But lack of craft is not enough to inspire true greatness. If it were so, every teenager who dyes her hair black, listens to old Depeche Mode CDs, cuts her skin with razor blades, and scribbles in three-ring binders would become the next McGonagall. (Although, in fairness, McGonagall's lack of craft exceeded that of most childlike musings, which are merely uninspired in their approach to poetic structure; McGonagall was beastly.)
No, what makes the truly greatly bad is hubris, and McGonagall, dour though he may have looked, had hubris to spare. Who else, unable to even get his syllables to match up, would nonetheless make extensive use of the poetic technique of "elision," a technique with only one function -- getting the meter to match up! Every time McGonagall drops a letter in his poetry and replaces it with an apostrophe -- and he does it constantly, such as with the words "Silv'ry" and "remember'd" -- he has committed an unforgivable act of elision. Obviously unaware of the technique's purpose, he has simply randomly dropped unstressed syllables, and to what end?
My own suspicion is that McGonagall noticed this technique in other poems, thought it looked grand, and so started simply banishing letters from his poetry without ever bothering to discover why anybody would do such a thing. And I can think of no greater act of poetic hubris than this. McGonagall has decided that he is a poet, and a great one, and so he has affected a technique of great poetry, but through his very use of that technique he betrays his lack of understanding of poetry. Magnificent!
And there is no doubt that McGonagall considered himself a great poet. He authored a deluded, impossible-to-read autobiography called The Book of the Lamentation of the Poet McGonagall, which exists only to laud his own contributions to literature. In fact, the second chapter, after the obligatory "I am Born," is titled "The Genius of Poetry Visits Me." Here is a sample of his bizarre ramblings: " I, their sole surviving and orphan son, by a strange and eclectic natural process have had conserved in my own colossal cranium the best parts of both, the baser instincts having been eliminated by the sheer force of the perverfidum ingenium cotorum which I, though a Milesian on both aides of the house, possess in a much higher degree than that terribly over-praised and far more immoral than immortal Burns........................"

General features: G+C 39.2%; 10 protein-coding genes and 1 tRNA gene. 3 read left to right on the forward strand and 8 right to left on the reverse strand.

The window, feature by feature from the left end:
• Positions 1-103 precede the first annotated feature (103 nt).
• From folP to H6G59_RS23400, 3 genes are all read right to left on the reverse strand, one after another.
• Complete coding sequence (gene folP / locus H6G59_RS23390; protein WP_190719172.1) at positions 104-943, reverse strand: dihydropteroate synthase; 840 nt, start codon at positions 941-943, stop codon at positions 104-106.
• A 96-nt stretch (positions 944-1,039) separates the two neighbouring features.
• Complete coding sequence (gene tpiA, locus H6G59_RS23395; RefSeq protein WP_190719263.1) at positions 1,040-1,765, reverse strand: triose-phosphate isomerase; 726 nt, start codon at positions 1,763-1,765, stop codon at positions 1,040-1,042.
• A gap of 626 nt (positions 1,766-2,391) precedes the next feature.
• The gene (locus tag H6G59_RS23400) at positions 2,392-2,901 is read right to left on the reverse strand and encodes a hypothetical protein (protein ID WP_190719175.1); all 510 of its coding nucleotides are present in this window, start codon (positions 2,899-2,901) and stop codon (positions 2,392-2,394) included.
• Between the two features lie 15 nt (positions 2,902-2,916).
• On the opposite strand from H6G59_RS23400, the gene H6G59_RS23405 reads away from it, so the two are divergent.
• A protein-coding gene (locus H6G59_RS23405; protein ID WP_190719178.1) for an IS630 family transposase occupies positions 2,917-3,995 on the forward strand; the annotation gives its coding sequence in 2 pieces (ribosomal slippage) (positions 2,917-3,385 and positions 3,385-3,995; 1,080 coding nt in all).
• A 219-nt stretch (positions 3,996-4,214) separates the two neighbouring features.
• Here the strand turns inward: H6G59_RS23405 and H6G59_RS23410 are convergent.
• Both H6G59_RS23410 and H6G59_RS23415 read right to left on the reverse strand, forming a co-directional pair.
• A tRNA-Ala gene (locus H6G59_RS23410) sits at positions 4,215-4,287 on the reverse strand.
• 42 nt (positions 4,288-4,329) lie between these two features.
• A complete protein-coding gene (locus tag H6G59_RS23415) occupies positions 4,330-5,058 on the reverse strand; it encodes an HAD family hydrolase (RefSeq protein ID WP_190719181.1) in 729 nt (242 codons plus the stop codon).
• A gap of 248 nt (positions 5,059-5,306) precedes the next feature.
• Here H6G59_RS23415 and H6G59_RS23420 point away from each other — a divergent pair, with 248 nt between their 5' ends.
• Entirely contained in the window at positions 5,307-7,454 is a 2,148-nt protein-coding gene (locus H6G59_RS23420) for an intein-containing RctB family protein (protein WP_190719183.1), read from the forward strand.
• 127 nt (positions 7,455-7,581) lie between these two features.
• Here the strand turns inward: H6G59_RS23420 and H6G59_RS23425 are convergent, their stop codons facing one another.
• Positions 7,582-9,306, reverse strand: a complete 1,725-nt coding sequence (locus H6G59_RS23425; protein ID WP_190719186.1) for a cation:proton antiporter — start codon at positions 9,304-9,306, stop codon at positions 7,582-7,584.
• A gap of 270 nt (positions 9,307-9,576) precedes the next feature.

Where McGonagall was headed after all those ellipses is anybody's guess. More anti-Burns rambling? More babbling in pseudo Latin (this roughly translates as "perseverance of an innate quality through" ... what ... "inquiry," maybe?) It is another example of McGonagall's pretensions to greatness that he would suddenly discuss his genius in a language of antiquity, but that he further would simply invent the Latin to do so!
McGonagall avidly sought his notoriety as a poet. He received a small fee -- between a half-pound and a pound -- to travel and recite his poetry across Scotland, and, occasionally, as far south as London. Audiences delighted in the poet, showing up in droves to make sport of him, and how could they resist? What dull evening would not be brightened by a snippet of bad rhyme, such as these two lines from "The Death of Lord and Lady Dalhousie:" "Alas! Lord and Lady Dalhousie are dead, and buried at last, / Which causes many people to feel a little downcast." One newspaper report from the time related the indignities McGonagall suffered for his poor art. The story describes McGonagall, dressed in kilt, plaid, sporran, and feathered bonnet, hoarsely shouting his verses while his audience responds by pelting him with eggs, herrings, potatoes, stale bread, an event that culminated in McGonagall drawing a sword and slashing wildly at the air, and then taking a quick bow.